Industry Corner: DIY Home Products: A Global Perspective

By Brogan, Darrin M.; Cort, Stanton G. | Business Economics, January 1997 | Go to article overview

Industry Corner: DIY Home Products: A Global Perspective


Brogan, Darrin M., Cort, Stanton G., Business Economics


The DIY (do-it-yourself) home products industry encompasses products purchased by consumers in retail outlets (or, in some cases, directly from the manufacturer) in order to maintain, repair, alter, add on to, or replace any part of a residential structure. As "DIY" suggests, consumers buy for self-installation, not contractor installation. Outlays for DIY home products are a subset of overall expenditures for residential repairs and improvements. DIY activity in new residential construction is very limited. Few people build their own homes.

The DIY industry can encompass a very broad array of products. This discussion addresses the product categories that require or are used in installation. We will discuss hardware and tools (i.e., builders' hardware, fasteners, nails, power tools and hand tools), paints, coatings and sealants, building materials (i.e., lumber, wood panels, gypsum, etc.), kitchen and bath products (i.e., plumbing fixtures and fittings, cabinets, vanities and pipe), windows and doors, roofing, siding and insulation, flooring (both hard surface flooring and carpeting), heating and cooling equipment, electrical devices and various miscellaneous products. We will not address related products that are not permanently attached or firmly affixed to some part of the house or property and which do not require any special effort to install. Examples are furniture, rugs, most appliances, light bulbs, room air conditioners, curtains and draperies, etc.

The DIY market is highly dependent on factors correlated with the expansion and financial stability of the aggregate housing environment, including both new and existing homes. Among the factors are residential construction outlays, trends in mortgage interest rates, availability of financing, household formations, demographic and employment factors, and consumer income and spending patterns. Another prominent indicator is fluctuations in labor and material costs. All of these indicators in turn affect building repair and refurbishment patterns (i.e., whether consumer outlays are geared toward maintenance and repairs, additions and/or replacements). They also help dictate not only the homeowners' ability and propensity to invest in the repair and/or refurbishment of their homes, but also his/her need to do the work without the aid of professional contractors.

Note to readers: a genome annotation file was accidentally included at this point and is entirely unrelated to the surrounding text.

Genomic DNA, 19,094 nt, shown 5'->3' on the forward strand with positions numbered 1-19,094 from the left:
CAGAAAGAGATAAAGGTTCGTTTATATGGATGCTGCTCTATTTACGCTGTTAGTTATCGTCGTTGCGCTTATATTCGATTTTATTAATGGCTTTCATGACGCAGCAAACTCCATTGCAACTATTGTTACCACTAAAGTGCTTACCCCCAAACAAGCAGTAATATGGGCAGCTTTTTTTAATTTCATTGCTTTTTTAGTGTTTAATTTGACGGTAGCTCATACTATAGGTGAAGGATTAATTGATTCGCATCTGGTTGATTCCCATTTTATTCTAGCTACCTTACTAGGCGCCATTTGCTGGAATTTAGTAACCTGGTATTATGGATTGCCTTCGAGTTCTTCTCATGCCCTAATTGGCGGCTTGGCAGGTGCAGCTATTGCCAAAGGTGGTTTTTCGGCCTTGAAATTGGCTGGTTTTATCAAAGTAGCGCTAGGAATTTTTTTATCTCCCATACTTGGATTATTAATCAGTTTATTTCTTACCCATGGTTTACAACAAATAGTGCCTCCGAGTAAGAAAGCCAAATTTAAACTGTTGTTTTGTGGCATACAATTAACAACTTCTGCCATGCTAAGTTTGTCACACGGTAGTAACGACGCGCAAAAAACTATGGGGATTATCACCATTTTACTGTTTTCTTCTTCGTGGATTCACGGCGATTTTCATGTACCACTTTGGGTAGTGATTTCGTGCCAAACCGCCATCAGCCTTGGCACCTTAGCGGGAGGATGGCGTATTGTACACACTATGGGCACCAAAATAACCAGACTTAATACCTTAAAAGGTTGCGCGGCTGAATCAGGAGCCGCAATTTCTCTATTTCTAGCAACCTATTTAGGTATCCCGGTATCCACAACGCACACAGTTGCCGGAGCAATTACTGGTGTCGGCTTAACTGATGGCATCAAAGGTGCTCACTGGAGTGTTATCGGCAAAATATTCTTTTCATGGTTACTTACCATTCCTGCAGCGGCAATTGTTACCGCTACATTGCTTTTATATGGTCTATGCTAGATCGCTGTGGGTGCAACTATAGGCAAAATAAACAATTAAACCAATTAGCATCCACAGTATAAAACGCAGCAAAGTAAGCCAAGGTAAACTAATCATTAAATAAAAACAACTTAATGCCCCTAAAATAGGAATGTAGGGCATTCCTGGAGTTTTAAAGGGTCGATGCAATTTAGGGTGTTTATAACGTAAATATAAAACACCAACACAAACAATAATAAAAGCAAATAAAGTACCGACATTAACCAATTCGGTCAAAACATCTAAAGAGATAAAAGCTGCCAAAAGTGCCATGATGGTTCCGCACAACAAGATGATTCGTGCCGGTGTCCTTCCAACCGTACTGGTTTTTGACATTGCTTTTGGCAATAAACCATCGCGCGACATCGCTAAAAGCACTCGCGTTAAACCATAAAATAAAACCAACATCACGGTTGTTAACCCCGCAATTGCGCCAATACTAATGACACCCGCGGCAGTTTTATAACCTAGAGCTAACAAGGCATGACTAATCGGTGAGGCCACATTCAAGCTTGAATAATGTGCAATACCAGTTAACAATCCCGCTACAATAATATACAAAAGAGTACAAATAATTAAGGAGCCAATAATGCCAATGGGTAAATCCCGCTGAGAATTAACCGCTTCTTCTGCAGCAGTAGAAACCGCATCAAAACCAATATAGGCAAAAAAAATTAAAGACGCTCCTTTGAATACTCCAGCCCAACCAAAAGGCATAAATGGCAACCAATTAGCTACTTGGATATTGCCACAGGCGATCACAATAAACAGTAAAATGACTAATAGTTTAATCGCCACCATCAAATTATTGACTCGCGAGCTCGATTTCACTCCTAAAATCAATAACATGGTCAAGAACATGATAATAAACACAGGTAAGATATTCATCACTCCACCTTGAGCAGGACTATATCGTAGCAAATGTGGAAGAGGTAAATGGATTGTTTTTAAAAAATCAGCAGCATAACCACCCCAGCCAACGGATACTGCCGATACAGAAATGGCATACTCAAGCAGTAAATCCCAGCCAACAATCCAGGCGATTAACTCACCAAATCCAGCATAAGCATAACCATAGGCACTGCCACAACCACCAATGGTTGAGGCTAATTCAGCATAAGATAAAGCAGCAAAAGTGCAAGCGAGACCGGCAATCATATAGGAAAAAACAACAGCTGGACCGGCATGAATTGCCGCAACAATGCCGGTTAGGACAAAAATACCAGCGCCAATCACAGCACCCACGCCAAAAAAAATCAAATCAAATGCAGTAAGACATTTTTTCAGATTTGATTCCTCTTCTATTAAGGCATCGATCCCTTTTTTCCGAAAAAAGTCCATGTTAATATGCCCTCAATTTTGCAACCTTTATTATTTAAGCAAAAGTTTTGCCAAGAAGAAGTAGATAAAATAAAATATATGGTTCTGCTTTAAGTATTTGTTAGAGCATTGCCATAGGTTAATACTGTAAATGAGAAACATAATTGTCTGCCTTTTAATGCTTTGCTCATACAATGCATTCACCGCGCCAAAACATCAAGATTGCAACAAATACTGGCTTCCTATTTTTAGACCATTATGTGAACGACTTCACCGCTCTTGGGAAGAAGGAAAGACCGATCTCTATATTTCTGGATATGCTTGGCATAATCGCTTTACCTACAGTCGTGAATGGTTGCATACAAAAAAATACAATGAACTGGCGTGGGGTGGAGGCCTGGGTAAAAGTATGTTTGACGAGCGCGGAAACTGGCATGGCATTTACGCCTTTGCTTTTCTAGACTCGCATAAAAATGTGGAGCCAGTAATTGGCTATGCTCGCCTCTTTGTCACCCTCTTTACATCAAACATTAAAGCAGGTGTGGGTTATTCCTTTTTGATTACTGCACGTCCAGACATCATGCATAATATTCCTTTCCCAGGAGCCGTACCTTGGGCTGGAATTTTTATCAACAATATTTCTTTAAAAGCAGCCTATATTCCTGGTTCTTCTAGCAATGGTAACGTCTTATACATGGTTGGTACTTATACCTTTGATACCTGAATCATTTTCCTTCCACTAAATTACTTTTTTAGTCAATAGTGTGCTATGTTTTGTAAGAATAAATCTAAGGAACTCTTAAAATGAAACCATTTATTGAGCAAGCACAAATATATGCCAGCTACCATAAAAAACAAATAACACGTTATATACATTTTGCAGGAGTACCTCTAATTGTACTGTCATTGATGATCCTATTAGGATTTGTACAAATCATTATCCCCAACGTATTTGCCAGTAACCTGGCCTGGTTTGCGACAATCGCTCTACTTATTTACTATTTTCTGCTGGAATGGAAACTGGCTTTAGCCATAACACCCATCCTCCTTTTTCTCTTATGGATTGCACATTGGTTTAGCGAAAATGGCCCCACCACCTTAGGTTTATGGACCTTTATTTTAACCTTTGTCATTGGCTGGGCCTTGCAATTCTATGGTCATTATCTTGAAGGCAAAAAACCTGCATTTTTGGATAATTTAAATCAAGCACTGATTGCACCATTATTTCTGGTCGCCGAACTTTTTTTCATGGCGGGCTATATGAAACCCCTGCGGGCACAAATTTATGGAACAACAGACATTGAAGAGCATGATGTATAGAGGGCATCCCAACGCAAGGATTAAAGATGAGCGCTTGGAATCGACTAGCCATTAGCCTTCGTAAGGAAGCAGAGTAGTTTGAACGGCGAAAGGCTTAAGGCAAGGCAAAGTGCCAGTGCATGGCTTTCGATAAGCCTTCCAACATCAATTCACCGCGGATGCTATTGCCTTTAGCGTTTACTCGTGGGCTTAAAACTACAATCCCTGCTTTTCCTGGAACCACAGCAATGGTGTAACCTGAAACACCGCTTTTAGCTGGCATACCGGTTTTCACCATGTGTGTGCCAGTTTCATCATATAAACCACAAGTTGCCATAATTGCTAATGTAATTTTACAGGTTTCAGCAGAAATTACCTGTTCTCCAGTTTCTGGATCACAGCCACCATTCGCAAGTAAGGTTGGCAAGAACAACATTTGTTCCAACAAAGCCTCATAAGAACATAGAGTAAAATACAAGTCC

The share of residential repair and improvement expenditures devoted to DIY projects also varies - often substantially - by type of residence. Factors affecting housing and household formation by market (i.e., single-family, multifamily and manufactured housing) are also significant determinants of DIY demand. Other, less tangible, variables affecting the size of the DIY market are consumer preferences for activities, availability of leisure time, and trends in product design (e.g., preassembled components) and availability.

MARKET SIZE AND OUTLOOK

The DIY home products market is inherently difficult to quantify. There is no standard definition of all products included in the industry. Moreover, the actual sale of a product to the DIY end user is rarely differentiated explicitly on a transaction basis from sales to contractors. In order to estimate market size and outlook, therefore, we have chosen to look at manufacturers' total sales of individual product groups included in the DIY home products industry. Then we estimate the percentage of these products going to residential replacement, i.e., repairs and improvements. Finally we estimate the percentage of residential replacement that is accounted for by DIY consumer demand.

Another approach is to use sales of products by retail home centers, hardware stores and related outlets. Unfortunately, such retailers carry a huge array of products that are not necessarily indicative of actual trends in DIY building activity. In addition, it is not clear what percentage of these retailers' sales are to DIY consumers. They also sell substantial volumes to professionals like building contractors and maintenance crews. …

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